Data sharing


by David Moss
August 2008


Wouldn't it be better if (WIBBI) government departments shared data? Public services could then be more effective. And cheaper. And customised, or tailored, to the individual.

It's a seductive WIBBI. Sharing sounds like the sort of thing pleasant communities do. The public is always a deserving recipient. Service is a humble and dedicated vocation. If the service offers good value for money, so much the better. Recognising each individual's unique requirements squares the circle – a universal service which is at the same time trained with laser precision on the particular.

The Cabinet Office set out the case for data sharing in its November 2005 paper on transformational government. The Social Market Foundation (SMF) published an article about the public services sharing data in the Guardian in January 2007, and the New Local Government Network (NLGN) published a paper on it in August 2007.

The SMF article inadvertently makes it very clear that the benefits of sharing data are very unclear (please see response #1 here, also available here, Jan 19 07, 7:29pm). For example:

  • The CRB have access to all sorts of data and yet they have failed to identify some guilty people as criminals and they have wrongly identified some innocent people as criminals.
  • The tax credits system has access to all sorts of data and yet it seems to overpay by about £2 billion every year and causes anguish when the money has to be clawed back.
  • The Child Support Agency had access to all sorts of data and the net effect seems to have been to spread misery throughout its parishioners to such an extent that the agency has now been wound up.

The theoretical benefits of data sharing do not seem to be translated into practice.

Which suggests that there is something wrong with the theory. That is certainly the suggestion on the Ideal Government website – that there is something mathematically wrong with it.

The Cabinet Office, SMF and NLGN present the warm light and soft focus view of data sharing in theory. BBC Radio 4's File on 4 presented a quite different view in July 2007. In practice, they said, we currently have "silo government" in the UK. Nothing happens after inter-departmental meetings called to agree on data sharing initiatives. Sometimes government departments don't even bother to send representatives to the meetings. There is a gap between theory and practice.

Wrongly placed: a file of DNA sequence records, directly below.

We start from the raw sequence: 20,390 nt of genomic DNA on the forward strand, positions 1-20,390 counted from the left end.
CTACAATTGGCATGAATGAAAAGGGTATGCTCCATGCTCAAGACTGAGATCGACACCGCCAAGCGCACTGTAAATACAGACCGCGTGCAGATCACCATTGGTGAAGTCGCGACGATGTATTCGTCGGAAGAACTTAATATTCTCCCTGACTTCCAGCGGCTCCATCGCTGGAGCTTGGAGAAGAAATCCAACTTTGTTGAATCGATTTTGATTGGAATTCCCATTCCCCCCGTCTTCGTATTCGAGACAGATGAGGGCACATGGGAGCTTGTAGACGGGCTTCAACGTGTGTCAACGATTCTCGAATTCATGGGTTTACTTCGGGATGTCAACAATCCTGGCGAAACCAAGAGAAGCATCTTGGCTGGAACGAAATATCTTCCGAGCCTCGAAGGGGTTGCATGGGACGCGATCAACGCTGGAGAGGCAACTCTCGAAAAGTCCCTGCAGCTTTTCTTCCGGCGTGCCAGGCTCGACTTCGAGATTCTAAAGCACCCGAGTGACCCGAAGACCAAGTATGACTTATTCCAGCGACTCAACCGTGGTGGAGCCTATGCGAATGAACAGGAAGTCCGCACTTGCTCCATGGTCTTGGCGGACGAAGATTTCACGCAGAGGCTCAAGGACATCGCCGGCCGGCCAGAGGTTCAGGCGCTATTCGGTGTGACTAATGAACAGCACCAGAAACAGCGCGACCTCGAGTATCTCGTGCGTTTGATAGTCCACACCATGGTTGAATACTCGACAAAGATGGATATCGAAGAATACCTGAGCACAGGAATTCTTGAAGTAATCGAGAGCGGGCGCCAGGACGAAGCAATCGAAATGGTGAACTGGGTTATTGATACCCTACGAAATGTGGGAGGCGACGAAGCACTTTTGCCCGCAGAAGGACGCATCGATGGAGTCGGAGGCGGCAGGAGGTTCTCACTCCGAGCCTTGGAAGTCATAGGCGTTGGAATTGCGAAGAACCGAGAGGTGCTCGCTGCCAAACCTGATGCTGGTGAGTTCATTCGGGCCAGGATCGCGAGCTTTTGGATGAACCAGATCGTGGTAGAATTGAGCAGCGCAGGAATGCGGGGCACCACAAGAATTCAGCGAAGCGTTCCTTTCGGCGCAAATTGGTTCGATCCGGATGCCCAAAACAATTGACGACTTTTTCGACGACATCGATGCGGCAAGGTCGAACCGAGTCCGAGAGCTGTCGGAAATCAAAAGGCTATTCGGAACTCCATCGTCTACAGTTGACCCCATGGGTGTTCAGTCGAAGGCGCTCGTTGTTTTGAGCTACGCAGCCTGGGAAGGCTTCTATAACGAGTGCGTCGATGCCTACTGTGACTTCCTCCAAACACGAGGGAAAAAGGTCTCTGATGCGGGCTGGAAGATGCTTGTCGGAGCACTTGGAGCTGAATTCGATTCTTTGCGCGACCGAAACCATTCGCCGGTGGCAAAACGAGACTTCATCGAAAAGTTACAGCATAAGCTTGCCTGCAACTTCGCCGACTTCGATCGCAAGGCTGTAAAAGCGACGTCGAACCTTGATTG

The theory is that the efficiency of public services can be improved. That is one side of the coin. But in the hands of NLGN, it is the other side of the coin which is emphasised. Their paper amounts to an attack on public servants, who are accused repeatedly of not knowing their job. They are also accused repeatedly of squeamishly and naïvely obeying the law by observing the strictures of the Data Protection Act.

NLGN should recognise that people expect public servants to obey the law, even if NLGN do not. No further comment is required on that point.

On the other point, the Cabinet Office have themselves contributed to this critical attitude to public servants:

56. It is likely therefore that the planning for this era will be based upon a vision that sees citizens and businesses increasingly serving themselves at home, in work and public places and on the move; public servants truly dependent on technology to discharge their professional roles ...

If public servants are dependent on technology, what is the value of their experience and of their dedication?

The theory is completed – to the extent that it is – by the addition of the National Identity Scheme (NIS). Both NLGN and the Cabinet Office insist that transformational government depends on the accurate identification of everyone:

39 (7) Identity Management: government will create an holistic approach to identity management, based on a suite of identity management solutions that enable the public and private sectors to manage risk and provide cost-effective services trusted by customers and stakeholders. These will rationalise electronic gateways and citizen and business record numbers. They will converge towards biometric identity cards and the National Identity Register. This approach will also consider the practical and legal issues of making wider use of the national insurance number to index citizen records as a transition path towards an identity card.

They may insist on it. But they can't deliver. It is a pipe dream. When Sir David Varney claims that the National Identity Register (NIR) will be a "single source of truth", his mysticism is misplaced. The National Insurance Number database is thought to have 9 million people on it who can't be accounted for. Far from a single source of truth, it is just one example of several sources of confusion.

The NIR would be different, it is alleged, because it would use biometrics. But the biometrics chosen are utterly unreliable. It would not be different.

The NIR is the responsibility of the Identity & Passport Service (IPS). And so far, IPS have failed to convince the UK's banks and its major retailers that they stand to gain any advantage by using the NIR. They have failed to convince the Department of Health and the Department for Work and Pensions. There is no evidence that DCSF or DIUS plan to use the NIR. And Scotland has just snubbed IPS, stating that it prefers to use the health records database for its census. Not surprisingly, the list of prospective suppliers to the NIS is dwindling.

The public may be similarly well advised to place no trust in IPS.

In this they are assisted by the repeated losses of personal data from public and private sector organisations.

No trust in IPS. And no trust in data sharing. Because if this is the practice, the theory must be wrong.

David Moss has spent five years campaigning against the Home Office's ID card scheme.

2008 Business Consultancy Services Ltd
on behalf of Dematerialised ID Ltd